Hot weather slows fishing; deer applications available

IRON MOUNTAIN – Extreme heat has kept some anglers off the water and reports from those who made it out are somewhat mixed.

At The Sport Shop in Iron River, Don Ciochetto said trout fishing is still sluggish.

“It’s been rather slow with the hot weather,” Ciochetto said. “Really, most fishing has not been all that active.”

John Grier at Whispering Pines Outpost in Breitung Township said he’s seen less action this week as well.

“The number of people going out is down because of the heat, but guys going out seem to still be doing good.” Grier said.

Grier said he has been getting good reports on northern, bass, crappie and bluegill.

Antlerless deer license applications are now available in Michigan. Hunters may apply through Aug. 15.

Young hunters, ages 9 to 16, may purchase one junior antlerless deer license over-the-counter during this period.Both Whispering Pines and The Sport Shop reported sales this week.

In the Upper Peninsula, 18,800 private-land licenses, down from 21,250 last year, will be available. The quota for public-land licenses has been cut from 5,900 to 4,500.

“An overall decrease in antlerless licenses was recommended in many deer management units (DMUs) in anticipation of increased adult deer mortality and low fawn recruitment due to the prolonged winter,” said DNR deer and elk program leader Brent Rudolph.

The Wisconsin Department of Natural Resources said minimal rain in the last week has water levels continuing to drop. Most flowages and natural lakes in the Northwoods have near normal water levels for this time of year.

Fishing pressure has been up in the north. Bass continue to provide the best action, with both largemouth and smallmouth bass now well settled into their typical summer patterns.

Musky activity has stayed pretty good in the last week and most anglers have been reporting some consistent action along weed edges and amongst the less dense weed beds.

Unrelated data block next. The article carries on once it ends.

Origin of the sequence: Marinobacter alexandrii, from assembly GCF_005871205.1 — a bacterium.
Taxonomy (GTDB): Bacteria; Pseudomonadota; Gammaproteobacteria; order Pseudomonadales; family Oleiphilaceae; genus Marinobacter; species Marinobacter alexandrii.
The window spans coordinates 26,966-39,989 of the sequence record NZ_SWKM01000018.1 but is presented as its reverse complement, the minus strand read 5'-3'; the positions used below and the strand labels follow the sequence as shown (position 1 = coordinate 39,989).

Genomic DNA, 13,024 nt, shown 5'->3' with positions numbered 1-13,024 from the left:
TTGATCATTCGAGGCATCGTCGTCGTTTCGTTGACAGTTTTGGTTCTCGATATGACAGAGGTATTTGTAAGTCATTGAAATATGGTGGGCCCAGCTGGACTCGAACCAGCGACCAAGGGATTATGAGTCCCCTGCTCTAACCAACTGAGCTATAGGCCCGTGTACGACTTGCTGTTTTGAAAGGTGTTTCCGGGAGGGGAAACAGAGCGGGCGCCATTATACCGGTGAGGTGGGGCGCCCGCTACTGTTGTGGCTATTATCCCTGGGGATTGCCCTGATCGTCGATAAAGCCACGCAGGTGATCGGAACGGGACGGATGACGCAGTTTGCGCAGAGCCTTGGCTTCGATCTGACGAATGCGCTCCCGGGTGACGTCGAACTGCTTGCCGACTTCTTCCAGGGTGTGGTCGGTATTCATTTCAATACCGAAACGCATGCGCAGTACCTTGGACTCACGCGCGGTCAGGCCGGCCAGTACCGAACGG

Walleye continue to be hard to find, and panfish activity has dropped.

Fishermen on the Menominee River have been catching some walleye mainly in the evenings using either a crawler harness or stick bait. Shore fishermen on the Menominee River have been catching a few walleye and sheepshead using live bait fished on bottom.

The extreme heat is causing some natural fish kills, according to the Michigan DNR. On inland lakes, the fish should be in deeper waters anywhere from 10 to 20 feet down depending on the lake.

Those fishing the warm water rivers in Michigan may find the fish a bit sluggish and not very cooperative. The rivers do not thermally stratify like the lakes so the temperature stays the same from top to bottom.

Out on the Great Lakes, walleye and other game fish are moving out deeper to find cooler water temperatures.

The Michigan DNR reported the following fishing conditions across the U.P.:

Keweenaw Bay: Those salmon fishing caught some when trolling 25 to 100 feet down in 150 to 240 feet of water between Sand Point and Carla’s. They are using flies and spoons in a variety of colors. Lake trout action was good in 200 feet off Point Abby. Lake trout were caught near the South Portage Entry when trolling along the reefs. Chinook, coho and lake trout were taken between the entry and the red rocks near the park in 150 to 170 feet or along the white breakwall in 25 feet in the early morning. For Traverse Bay, those trolling and jigging did well for lake trout near Hermits Cove, the Gay Stacks and Big Louie’s Point in 120 to 180 feet. Try spoons and trolling speeds between 1.9 and 2.4 mph.